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Knowing and the Known
Hardcover edition
AuthorJohn Dewey and Arthur Bentley
CountryUnited States
Media typePrint
Pages334 pp.

Knowing and the Known is a 1949 book by John Dewey and Arthur Bentley.


As well as a Preface, an Introduction and an Index, the book consists of 12 chapters, or papers, as the authors call them in their introduction.[1] Chapters 1 (Vagueness in Logic), 8 (Logic in an Age of Science) and 9 (A Confused "Semiotic") were written by Bentley; Chapter 10 (Common Sense and Science) by Dewey, while the remainder were signed jointly.

The terminology problem in the fields of epistemology and logic is partially due, according to Dewey and Bentley,[2] to inefficient and imprecise use of words and concepts that reflect three historic levels of organization and presentation.[3] In the order of chronological appearance, these are :


  1. Vagueness in Logic
  2. The Terminological Problem
  3. Postulations
  4. Interaction and Transaction
  5. Transactions as Known and Named
  6. Specification
  7. The Case of Definition
  8. Logic in an Age of Science
  9. A Confused "Semiotic"
  10. Common Sense and Science
  11. A Trial Group of Names
  12. Summary of Progress Made


A series of characterizations of Transactions indicate the wide range of considerations involved.[4]

Illustration of differences between self-action, interaction, and transaction, as well as the different facets of transactional inquiry are provided by statements of positions that Dewey and Bentley definitely did not hold and which never should be read into their work.[5]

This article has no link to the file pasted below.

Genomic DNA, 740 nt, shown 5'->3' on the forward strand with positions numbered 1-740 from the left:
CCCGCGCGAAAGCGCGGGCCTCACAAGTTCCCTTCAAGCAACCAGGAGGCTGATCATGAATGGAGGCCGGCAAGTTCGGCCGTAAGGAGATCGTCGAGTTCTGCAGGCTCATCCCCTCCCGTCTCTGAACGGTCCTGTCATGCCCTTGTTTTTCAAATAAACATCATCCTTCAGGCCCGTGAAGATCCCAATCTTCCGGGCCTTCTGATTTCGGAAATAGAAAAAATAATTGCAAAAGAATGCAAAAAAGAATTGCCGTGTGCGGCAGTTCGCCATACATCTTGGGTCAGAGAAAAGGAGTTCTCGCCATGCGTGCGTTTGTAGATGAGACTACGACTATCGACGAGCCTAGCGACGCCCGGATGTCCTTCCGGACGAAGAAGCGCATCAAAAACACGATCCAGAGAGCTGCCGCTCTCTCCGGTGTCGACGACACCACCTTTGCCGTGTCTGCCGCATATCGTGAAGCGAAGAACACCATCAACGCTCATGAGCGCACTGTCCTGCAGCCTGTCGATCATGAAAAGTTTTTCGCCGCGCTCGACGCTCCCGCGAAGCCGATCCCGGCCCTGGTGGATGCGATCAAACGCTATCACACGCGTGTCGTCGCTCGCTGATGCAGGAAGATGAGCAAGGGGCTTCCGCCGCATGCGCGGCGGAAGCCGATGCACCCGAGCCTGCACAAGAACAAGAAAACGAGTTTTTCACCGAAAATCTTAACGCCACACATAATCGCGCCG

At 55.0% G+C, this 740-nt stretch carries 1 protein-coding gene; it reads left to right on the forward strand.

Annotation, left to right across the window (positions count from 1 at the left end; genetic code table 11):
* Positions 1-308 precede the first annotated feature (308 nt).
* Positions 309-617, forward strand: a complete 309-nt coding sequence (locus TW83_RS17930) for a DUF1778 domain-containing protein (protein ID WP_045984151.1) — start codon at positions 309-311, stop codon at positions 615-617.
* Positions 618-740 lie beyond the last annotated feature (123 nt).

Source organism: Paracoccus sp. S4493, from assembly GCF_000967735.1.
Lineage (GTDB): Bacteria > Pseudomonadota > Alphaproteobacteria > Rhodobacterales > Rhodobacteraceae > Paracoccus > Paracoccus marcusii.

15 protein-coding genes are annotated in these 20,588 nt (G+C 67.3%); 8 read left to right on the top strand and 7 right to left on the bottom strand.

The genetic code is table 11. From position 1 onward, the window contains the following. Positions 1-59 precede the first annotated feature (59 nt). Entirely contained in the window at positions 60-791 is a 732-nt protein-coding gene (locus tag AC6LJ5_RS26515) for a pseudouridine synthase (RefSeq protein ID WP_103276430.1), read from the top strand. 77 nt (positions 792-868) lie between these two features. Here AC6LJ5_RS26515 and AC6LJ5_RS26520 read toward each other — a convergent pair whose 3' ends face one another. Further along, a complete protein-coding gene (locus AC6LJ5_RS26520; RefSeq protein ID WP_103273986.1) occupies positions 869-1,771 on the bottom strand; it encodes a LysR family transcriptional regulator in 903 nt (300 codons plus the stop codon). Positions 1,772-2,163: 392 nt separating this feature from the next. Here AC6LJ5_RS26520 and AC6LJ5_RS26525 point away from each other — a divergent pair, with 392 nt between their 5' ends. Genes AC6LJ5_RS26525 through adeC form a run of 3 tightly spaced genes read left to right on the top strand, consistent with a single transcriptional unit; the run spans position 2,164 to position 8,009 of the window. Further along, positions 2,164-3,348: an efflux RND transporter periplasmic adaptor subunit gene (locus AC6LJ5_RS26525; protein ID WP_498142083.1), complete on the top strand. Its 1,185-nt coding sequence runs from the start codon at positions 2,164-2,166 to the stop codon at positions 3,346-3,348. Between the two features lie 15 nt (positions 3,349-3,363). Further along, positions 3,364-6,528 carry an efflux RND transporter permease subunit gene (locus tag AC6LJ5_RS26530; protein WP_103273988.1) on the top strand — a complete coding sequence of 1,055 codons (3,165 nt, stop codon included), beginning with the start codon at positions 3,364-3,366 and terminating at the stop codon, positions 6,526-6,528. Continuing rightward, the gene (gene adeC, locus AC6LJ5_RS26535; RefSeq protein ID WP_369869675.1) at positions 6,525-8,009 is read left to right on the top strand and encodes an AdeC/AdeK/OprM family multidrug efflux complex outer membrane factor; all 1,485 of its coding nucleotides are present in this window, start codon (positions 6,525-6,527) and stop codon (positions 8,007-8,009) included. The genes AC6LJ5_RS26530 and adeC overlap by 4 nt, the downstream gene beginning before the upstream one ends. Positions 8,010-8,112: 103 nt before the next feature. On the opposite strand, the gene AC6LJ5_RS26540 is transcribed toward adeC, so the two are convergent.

1. They do not use any basic differentiation of subject vs. object; of soul vs. body; of mind vs. matter; or self vs. nonself.
  2. They do not support the introduction of any ultimate knower from a different or superior realm to account for what is known.
  3. Similarly, they do not tolerate "entities" or "realities" of any kind intruding as if from behind or beyond the knowing-known events, with power to interfere.
  4. They exclude the introduction of "faculties" or other "operators" of an organism’s behaviors, and require for all investigations the direct observation and contemporaneous report of findings and results.
  5. Especially, they recognize no names that are offered as expressions of “inner” thoughts, nor of names that reflect compulsions by outer objects.
  6. They reject imaginary words and terms said to lie between the organism and its environmental objects, and require the direct location and source for all observations relevant to the investigation.
  7. They tolerate no meanings offered as "ultimate" truth or "absolute" knowledge.
  8. Since they are concerned with what is inquired into, and the process of knowings, they have no interest in any underpinning. Any statement that is or can be made about a knower, self, mind, or subject, or about a known thing, an object, or a cosmos must be made on the basis of, and in the language applicable to the specific investigation.

In summary, all of human knowledge consists of actions and products of acts in which men and women participate with other human beings, with animals and plants, as well as objects of all types, in any environment. Men and women have, are, and will present their acts of knowing and known in language. Generic people, and specific men and women, are known to be vulnerable to error. Consequently, all knowledge (knowing and known) whether commonsensical or scientific; past, present, or future; is subject to further inquiry, examination, review, and revision.

See also


  1. ^ Dewey, John (1976). Knowing and the Known (PDF). Praeger. Retrieved 4 December 2014.
  2. ^ John Dewey, Arthur Bentley, (1949). Knowing and the Known. Beacon Press, Boston.
  3. ^ John Dewey, Arthur Bentley, (1949). Knowing and the Known. Beacon Press, Boston. p107-109
  4. ^ John Dewey, Arthur Bentley, (1949). Knowing and the Known. Beacon Press, Boston. p121-139
  5. ^ John Dewey, Arthur Bentley, (1949). Knowing and the Known. Beacon Press, Boston. p119-121